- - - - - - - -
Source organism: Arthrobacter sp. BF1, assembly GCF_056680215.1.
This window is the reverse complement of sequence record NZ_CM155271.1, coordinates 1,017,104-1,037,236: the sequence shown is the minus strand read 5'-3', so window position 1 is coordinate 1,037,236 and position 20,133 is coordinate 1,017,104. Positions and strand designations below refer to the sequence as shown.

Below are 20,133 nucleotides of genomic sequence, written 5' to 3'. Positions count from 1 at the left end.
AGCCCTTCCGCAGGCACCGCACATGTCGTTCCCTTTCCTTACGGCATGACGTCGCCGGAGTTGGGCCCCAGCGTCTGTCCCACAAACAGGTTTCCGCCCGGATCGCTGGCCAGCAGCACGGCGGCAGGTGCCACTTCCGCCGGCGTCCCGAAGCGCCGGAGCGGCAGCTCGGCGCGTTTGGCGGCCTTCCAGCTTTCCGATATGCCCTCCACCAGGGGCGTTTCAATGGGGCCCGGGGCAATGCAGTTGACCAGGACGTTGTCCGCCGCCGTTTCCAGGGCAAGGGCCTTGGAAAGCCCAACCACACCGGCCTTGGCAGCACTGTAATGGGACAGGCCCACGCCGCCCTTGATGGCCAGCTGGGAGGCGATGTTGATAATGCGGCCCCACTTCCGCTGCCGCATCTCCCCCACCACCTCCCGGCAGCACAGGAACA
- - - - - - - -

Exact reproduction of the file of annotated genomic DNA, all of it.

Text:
Source organism: Arthrobacter sp. BF1, assembly GCF_056680215.1.
This window is the reverse complement of sequence record NZ_CM155271.1, coordinates 1,017,104-1,037,236: the sequence shown is the minus strand read 5'-3', so window position 1 is coordinate 1,037,236 and position 20,133 is coordinate 1,017,104. Positions and strand designations below refer to the sequence as shown.

Below are 20,133 nucleotides of genomic sequence, written 5' to 3'. Positions count from 1 at the left end.
AGCCCTTCCGCAGGCACCGCACATGTCGTTCCCTTTCCTTACGGCATGACGTCGCCGGAGTTGGGCCCCAGCGTCTGTCCCACAAACAGGTTTCCGCCCGGATCGCTGGCCAGCAGCACGGCGGCAGGTGCCACTTCCGCCGGCGTCCCGAAGCGCCGGAGCGGCAGCTCGGCGCGTTTGGCGGCCTTCCAGCTTTCCGATATGCCCTCCACCAGGGGCGTTTCAATGGGGCCCGGGGCAATGCAGTTGACCAGGACGTTGTCCGCCGCCGTTTCCAGGGCAAGGGCCTTGGAAAGCCCAACCACACCGGCCTTGGCAGCACTGTAATGGGACAGGCCCACGCCGCCCTTGATGGCCAGCTGGGAGGCGATGTTGATAATGCGGCCCCACTTCCGCTGCCGCATCTCCCCCACCACCTCCCGGCAGCACAGGAACA